My 5 HP Economy

By Staff
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1425 Kristle Lane Lake Charles, Louisiana 70611

For several years I had been looking for a 5 HP Hercules or
Economy hit and miss engine. Though I had located several over the
years, they were either too far away, too expensive, or just not
for sale. Then one evening I got a call from Robert Mayeux, another
engine collector. Somewhere along in the conversation I asked him
if he knew of one for sale anywhere. In fact, he did. It was a 5 HP
Economy E that he had owned previously and had sold to a friend of
his in Patterson, Louisiana. I got his name and phone number and
gave the man a call. The next Saturday my wife and I were on our
way to Patterson to look at the engine. It was about a 150 mile
trip.

Arriving at his house I looked the engine over carefully. The
price was firm but at least one I could afford. The engine was in
reasonably good condition. It had been stored under a porch and was
last run several years earlier. The serial number indicated that it
was manufactured in 1920. I agreed to purchase it. Unfortunately
the engine and cart were too big to go in the back of my small
pickup, so I left him a deposit and we were on our way back home
empty handed.

When we got back home, I called a friend who had a larger pickup
and trailer and asked him if he would like to take a trip to
Patterson to pick up the engine. He asked, ‘When do you want to
go?’ I said, ‘How about tomorrow?’ Sunday morning he
and I were on our way back to Patterson to retrieve the engine. So
with two trips, approximately 600 miles total, I had my 5 HP
Economy home safe and sound. With a little bit of cleaning up, a
little bit of adjusting, and a little bit of starter fluid, I had
the engine running before nightfall.

I called Robert Mayeux to tell him I bought his old engine and
to get a little history. Turns out he found the engine along one of
the bayous of southeast Louisiana. It had originally been used to
power a sugar cane press at a community mill, and worked well into
the depression years, giving many people access to fresh cane syrup
when it might not have been available otherwise. One can’t help
but visualize people from a bygone era with bundles or wagonloads
of sugar cane bartering with the owner of the engine and mill for
its use and then cooking the freshly squeezed juice into cane
syrup.

When Robert found the engine it was partially buried in the
ground dangerously close to a burn pile. He recovered the engine
and restored it to running condition. He had a unique ‘magneto
substitute’ built for the engine that operated exactly like the
original magneto but worked with a battery and coil. The engine was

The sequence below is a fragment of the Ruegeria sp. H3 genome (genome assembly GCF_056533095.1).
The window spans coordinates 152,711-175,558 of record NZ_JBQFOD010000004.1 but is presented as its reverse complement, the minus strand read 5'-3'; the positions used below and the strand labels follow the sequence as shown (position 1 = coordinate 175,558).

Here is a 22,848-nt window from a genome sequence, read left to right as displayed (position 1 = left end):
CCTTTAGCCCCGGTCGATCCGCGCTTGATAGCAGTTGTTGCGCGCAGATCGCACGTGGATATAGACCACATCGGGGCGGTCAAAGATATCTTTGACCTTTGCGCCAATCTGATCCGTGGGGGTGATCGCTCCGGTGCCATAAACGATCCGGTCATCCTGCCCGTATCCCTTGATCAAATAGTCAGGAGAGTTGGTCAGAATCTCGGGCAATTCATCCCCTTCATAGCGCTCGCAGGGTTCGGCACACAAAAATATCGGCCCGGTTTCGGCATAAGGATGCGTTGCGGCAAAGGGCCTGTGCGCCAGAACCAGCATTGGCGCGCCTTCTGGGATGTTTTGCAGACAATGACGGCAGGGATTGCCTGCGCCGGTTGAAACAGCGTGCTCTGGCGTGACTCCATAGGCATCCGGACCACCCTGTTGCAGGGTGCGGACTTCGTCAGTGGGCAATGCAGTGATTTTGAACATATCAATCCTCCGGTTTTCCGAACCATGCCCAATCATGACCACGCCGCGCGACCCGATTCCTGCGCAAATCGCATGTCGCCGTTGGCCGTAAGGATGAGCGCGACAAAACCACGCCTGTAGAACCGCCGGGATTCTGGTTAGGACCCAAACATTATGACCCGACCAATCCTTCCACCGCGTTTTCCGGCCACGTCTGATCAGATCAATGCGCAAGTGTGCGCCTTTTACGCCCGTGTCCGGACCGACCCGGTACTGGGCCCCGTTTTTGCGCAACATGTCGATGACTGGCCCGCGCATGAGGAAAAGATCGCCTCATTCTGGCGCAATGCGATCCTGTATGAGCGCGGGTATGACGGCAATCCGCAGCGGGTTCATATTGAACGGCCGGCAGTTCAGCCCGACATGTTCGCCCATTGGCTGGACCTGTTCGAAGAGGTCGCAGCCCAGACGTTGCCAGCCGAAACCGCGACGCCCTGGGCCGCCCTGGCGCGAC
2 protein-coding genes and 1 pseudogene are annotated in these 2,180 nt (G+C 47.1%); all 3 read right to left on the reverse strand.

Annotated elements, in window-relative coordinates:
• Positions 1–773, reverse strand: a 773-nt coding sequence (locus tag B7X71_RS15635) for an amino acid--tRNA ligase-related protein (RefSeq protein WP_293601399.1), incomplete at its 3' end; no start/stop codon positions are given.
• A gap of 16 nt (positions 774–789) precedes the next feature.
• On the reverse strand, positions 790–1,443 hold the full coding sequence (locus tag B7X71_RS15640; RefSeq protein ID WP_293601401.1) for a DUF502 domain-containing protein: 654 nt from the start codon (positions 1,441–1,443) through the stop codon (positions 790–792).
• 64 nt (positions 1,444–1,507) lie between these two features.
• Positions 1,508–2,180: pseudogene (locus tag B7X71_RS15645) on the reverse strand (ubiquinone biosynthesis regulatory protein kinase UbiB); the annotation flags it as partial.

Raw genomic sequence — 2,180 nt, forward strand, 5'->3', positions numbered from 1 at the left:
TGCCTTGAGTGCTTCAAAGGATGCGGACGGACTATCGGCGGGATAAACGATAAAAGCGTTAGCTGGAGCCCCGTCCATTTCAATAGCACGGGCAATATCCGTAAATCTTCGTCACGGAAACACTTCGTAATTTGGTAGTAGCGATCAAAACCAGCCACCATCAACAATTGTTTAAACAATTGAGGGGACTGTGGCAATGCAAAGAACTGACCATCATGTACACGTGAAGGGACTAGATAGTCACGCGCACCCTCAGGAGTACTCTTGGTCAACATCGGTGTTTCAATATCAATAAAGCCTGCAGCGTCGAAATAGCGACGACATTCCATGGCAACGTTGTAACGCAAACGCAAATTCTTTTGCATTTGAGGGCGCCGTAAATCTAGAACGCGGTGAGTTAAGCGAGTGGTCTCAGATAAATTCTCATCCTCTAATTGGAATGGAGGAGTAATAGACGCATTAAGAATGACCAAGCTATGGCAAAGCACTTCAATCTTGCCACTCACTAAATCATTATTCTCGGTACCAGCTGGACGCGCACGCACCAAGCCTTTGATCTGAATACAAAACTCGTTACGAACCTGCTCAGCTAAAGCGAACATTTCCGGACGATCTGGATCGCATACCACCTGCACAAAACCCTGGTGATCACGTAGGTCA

mounted on an old lawn tractor frame and turned a hydrostatic
transmission via a v-belt arrangement. Along with several other
bells and whistles, a Robert Mayeux trademark, it was dubbed the
‘Bayou Buggy.’

I tinkered with the engine for several months. Since the
‘Bayou Buggy’ was pretty much beyond repair and since that
arrangement would be difficult for me to carry to shows, I built a
cart for it using four steel wheels I had bought several years
earlier. Being involved in another project at the time, restoration
of the engine would have to wait.

A year or so passed. I ran the engine frequently. It ran great
and had that familiar hit and miss sound that often attracted the
attention of the neighbors. Though the engine had good compression,
there was a significant amount of blow-by out the back of the
cylinder. So, one Saturday I decided to remove the piston to check
the condition of the cylinder and rings. I discovered one ring
broken and about a two inch piece of another ring missing. I also
discovered that the wrist pin and bushing were significantly worn.
I decided that I did not want to put the engine back together as it
was. Realizing that I would have very little time to work on it, I
completely disassembled the engine and tucked the pieces away in my
shop.

Over the months I cleaned, sandblasted, and primed many of the
parts. The castings were really rough and there were many deep pock
marks in one flywheel and the base where it had been buried in the
ground. I used body filler to smooth out the castings and to fill
the pock marks. I painted the individual pieces as I had time. I
bought a Webster magneto for it which also set up for many months
before I needed it.

Having finished my other project, having a little time off over
Thanksgiving and Christmas, and having ordered all of the
replacement parts I needed, I finally got the engine back together
over the Christmas holiday. The only significant problem I had was
with the new rings. Turns out the ring grooves in the piston were
not deep enough for the rings to seat properly. So, I brought the
piston to a friend and he machined the grooves a little deeper to
accommodate the new rings. Other than that it went back together
nicely and started on the third flip of the flywheels.

It is now complete and running and will be shown for the first
time at our show in the spring. The engine will never work again,
having earned a leisurely retirement. I can’t help but marvel,
though, at how many lives that old engine must have touched during
its productive years in the early 1900s, and I am proud to have had
a part in its preservation.

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